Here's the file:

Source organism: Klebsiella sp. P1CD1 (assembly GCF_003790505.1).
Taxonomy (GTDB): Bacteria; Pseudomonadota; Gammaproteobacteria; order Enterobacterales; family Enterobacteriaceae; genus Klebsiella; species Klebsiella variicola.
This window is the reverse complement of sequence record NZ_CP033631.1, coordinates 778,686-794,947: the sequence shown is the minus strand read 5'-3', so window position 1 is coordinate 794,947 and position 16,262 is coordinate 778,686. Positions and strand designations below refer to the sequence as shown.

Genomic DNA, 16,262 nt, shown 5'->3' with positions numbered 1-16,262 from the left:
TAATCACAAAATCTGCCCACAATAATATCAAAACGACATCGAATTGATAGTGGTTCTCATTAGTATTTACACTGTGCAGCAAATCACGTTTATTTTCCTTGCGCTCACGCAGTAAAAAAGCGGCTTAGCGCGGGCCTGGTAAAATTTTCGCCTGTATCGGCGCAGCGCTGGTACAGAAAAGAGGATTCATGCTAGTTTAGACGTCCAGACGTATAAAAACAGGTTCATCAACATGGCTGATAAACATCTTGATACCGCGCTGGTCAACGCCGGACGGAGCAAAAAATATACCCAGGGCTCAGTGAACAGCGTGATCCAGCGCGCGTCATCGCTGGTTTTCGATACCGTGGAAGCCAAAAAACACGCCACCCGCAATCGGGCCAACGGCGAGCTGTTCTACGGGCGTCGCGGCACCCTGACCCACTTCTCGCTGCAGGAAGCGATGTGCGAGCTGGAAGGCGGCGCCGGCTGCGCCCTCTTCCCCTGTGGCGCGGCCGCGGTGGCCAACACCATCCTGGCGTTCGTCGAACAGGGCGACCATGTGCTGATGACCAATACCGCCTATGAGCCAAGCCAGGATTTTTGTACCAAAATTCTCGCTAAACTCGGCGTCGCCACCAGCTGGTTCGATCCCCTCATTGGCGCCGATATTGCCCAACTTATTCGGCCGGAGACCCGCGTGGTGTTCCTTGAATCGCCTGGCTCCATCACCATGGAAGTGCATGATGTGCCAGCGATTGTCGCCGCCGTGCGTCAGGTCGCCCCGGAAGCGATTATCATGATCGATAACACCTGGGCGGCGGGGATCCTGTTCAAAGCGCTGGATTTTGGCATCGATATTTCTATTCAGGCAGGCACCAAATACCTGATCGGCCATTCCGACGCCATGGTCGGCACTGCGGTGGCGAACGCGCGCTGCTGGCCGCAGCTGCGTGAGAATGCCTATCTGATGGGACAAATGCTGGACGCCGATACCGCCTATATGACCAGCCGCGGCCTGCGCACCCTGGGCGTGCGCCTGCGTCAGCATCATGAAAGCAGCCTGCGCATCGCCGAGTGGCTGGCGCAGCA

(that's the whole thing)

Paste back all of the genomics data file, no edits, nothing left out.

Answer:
Source organism: Klebsiella sp. P1CD1 (assembly GCF_003790505.1).
Taxonomy (GTDB): Bacteria; Pseudomonadota; Gammaproteobacteria; order Enterobacterales; family Enterobacteriaceae; genus Klebsiella; species Klebsiella variicola.
This window is the reverse complement of sequence record NZ_CP033631.1, coordinates 778,686-794,947: the sequence shown is the minus strand read 5'-3', so window position 1 is coordinate 794,947 and position 16,262 is coordinate 778,686. Positions and strand designations below refer to the sequence as shown.

Genomic DNA, 16,262 nt, shown 5'->3' with positions numbered 1-16,262 from the left:
TAATCACAAAATCTGCCCACAATAATATCAAAACGACATCGAATTGATAGTGGTTCTCATTAGTATTTACACTGTGCAGCAAATCACGTTTATTTTCCTTGCGCTCACGCAGTAAAAAAGCGGCTTAGCGCGGGCCTGGTAAAATTTTCGCCTGTATCGGCGCAGCGCTGGTACAGAAAAGAGGATTCATGCTAGTTTAGACGTCCAGACGTATAAAAACAGGTTCATCAACATGGCTGATAAACATCTTGATACCGCGCTGGTCAACGCCGGACGGAGCAAAAAATATACCCAGGGCTCAGTGAACAGCGTGATCCAGCGCGCGTCATCGCTGGTTTTCGATACCGTGGAAGCCAAAAAACACGCCACCCGCAATCGGGCCAACGGCGAGCTGTTCTACGGGCGTCGCGGCACCCTGACCCACTTCTCGCTGCAGGAAGCGATGTGCGAGCTGGAAGGCGGCGCCGGCTGCGCCCTCTTCCCCTGTGGCGCGGCCGCGGTGGCCAACACCATCCTGGCGTTCGTCGAACAGGGCGACCATGTGCTGATGACCAATACCGCCTATGAGCCAAGCCAGGATTTTTGTACCAAAATTCTCGCTAAACTCGGCGTCGCCACCAGCTGGTTCGATCCCCTCATTGGCGCCGATATTGCCCAACTTATTCGGCCGGAGACCCGCGTGGTGTTCCTTGAATCGCCTGGCTCCATCACCATGGAAGTGCATGATGTGCCAGCGATTGTCGCCGCCGTGCGTCAGGTCGCCCCGGAAGCGATTATCATGATCGATAACACCTGGGCGGCGGGGATCCTGTTCAAAGCGCTGGATTTTGGCATCGATATTTCTATTCAGGCAGGCACCAAATACCTGATCGGCCATTCCGACGCCATGGTCGGCACTGCGGTGGCGAACGCGCGCTGCTGGCCGCAGCTGCGTGAGAATGCCTATCTGATGGGACAAATGCTGGACGCCGATACCGCCTATATGACCAGCCGCGGCCTGCGCACCCTGGGCGTGCGCCTGCGTCAGCATCATGAAAGCAGCCTGCGCATCGCCGAGTGGCTGGCGCAGCA